# fully-diminished chord for chromatic modulation

I was reading up on modulation to distantly-related keys.

Fully-diminished chord is used for modulation to chromatic keys, because the root is changeable.

And then I encountered this picture.

If the root is changeable, shouldn't the 2nd inversion of fully-diminished chord in m.135 be written in 3rd inversion?

Is this typo or a convention?

• That is third inversion. Or are you referring to the figures? Commented Jun 12 at 6:55
• 4 over 3 is second inversion. 4 over 2 is third inversion, isn't it?
– Sean
Commented Jun 12 at 9:53
• Where does the chord analysis come from? Online? Your teacher? Commented Jun 12 at 10:58
• I see. You’re asking about the figures, not the written chords. Commented Jun 12 at 13:55
• online, free book. site name is "MILNE library" and the book title is "Fundamentals, Functions, and Form". I find it is good book.
– Sean
Commented Jun 13 at 2:16

It is indeed an error, likely due to copy and paste. It's also the first time I've seen the diminished circle being used to denote an augmented fourth.

The diminished chord, by the way, is a triad, usually found in first inversion in the common practice period. These are diminished seventh chords.

As an inversion of vii°7 of G minor, the correct spelling is F♯, A, C, E♭. With C in the bass, that is second inversion, so the figure should be 4/3. The spelling with D♯ is for vii°7 of E minor: D♯, F♯, A, C. With C in the bass that is third inversion, as you note, and the figure should be 4/2: augmented second, augmented fourth, and major sixth.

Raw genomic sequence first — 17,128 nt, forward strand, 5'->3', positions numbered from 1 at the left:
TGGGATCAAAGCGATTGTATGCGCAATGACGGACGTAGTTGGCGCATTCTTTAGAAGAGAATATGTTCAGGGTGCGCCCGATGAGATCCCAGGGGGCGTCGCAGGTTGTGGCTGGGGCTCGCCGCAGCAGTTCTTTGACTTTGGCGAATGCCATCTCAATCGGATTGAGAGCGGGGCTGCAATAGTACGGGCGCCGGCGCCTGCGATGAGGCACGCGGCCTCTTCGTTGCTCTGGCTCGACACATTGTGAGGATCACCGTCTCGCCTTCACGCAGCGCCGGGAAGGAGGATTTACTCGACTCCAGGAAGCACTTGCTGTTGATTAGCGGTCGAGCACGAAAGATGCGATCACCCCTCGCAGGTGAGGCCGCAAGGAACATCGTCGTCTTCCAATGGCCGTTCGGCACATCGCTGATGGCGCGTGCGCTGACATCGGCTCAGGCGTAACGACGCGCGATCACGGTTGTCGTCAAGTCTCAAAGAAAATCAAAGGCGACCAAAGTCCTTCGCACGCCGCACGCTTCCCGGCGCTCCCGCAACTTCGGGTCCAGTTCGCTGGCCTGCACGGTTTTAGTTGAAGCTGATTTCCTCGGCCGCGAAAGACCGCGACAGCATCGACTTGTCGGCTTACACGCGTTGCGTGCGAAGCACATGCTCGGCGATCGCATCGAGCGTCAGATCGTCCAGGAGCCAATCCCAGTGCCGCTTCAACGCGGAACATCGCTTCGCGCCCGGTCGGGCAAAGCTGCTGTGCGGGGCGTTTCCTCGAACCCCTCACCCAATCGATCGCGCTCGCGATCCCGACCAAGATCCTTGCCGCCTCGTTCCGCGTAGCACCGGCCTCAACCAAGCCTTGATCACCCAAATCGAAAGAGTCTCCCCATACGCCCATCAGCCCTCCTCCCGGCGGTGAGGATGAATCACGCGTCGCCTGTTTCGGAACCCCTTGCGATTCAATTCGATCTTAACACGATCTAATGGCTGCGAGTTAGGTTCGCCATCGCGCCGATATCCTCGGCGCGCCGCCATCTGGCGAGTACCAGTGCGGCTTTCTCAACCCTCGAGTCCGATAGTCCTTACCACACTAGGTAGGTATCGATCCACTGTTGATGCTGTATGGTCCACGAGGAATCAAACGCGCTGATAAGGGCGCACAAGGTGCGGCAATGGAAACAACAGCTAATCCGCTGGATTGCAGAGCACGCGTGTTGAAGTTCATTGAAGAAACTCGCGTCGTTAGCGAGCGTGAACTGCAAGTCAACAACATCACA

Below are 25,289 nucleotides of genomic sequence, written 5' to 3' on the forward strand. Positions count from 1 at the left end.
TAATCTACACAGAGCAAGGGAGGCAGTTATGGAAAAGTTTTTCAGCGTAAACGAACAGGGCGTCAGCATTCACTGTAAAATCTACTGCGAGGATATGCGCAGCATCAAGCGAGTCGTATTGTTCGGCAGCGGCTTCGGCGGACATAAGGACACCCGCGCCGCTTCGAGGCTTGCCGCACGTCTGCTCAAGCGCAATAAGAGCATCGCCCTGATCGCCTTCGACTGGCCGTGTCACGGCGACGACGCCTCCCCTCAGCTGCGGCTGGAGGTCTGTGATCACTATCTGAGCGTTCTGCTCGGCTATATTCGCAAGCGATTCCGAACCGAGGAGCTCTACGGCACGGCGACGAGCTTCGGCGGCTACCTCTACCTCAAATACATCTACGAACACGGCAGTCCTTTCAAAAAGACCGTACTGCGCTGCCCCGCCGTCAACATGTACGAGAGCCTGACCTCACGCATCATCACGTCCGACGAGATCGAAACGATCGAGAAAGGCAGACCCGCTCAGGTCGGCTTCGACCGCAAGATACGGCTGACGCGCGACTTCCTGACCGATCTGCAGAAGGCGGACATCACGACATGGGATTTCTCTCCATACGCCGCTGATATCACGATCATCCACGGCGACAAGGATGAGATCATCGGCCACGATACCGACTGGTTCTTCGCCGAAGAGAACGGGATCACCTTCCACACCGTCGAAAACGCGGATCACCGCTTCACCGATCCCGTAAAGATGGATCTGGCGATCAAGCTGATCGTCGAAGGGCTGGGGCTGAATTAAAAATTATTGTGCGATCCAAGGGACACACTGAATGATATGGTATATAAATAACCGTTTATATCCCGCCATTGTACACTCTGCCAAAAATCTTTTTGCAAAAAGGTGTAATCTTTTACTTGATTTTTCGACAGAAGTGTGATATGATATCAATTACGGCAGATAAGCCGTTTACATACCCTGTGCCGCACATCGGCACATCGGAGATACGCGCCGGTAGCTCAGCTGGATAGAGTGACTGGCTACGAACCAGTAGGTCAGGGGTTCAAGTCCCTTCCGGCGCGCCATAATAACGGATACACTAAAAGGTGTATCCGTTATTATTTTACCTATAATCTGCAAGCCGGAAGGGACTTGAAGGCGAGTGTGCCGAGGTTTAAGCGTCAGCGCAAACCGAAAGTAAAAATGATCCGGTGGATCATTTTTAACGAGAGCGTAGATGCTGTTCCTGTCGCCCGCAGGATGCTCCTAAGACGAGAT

• I think you meant E minor for the D# spelling. Ironic typo. Commented Jun 12 at 13:56
• @Aaron yes, thanks. Commented Jun 13 at 12:43

@phoog's answer clarifies much of the confusion with regard to the figured bass analysis, but this may be helpful to know going forward...

Any fully-diminished seventh chord can be used to modulate to eight different keys. It's easiest to visualize with a piano keyboard.

This chord could act like vii of Db, since C is a minor second below Db. But if we inverted the chord, we find that the same is true for every inversion. This gives us four possible tonics.

• C is the vii of Db
• D# is the vii of E
• F# is the vii of G
• A is the vii of Bb

Further, each of these tonics could be either a major or minor key. So this one chord could be used to bring us to Db major, C# minor, E major, E minor, G major, G minor, Bb major, or Bb minor. The exact spelling of the accidentals would change slightly but you get the idea.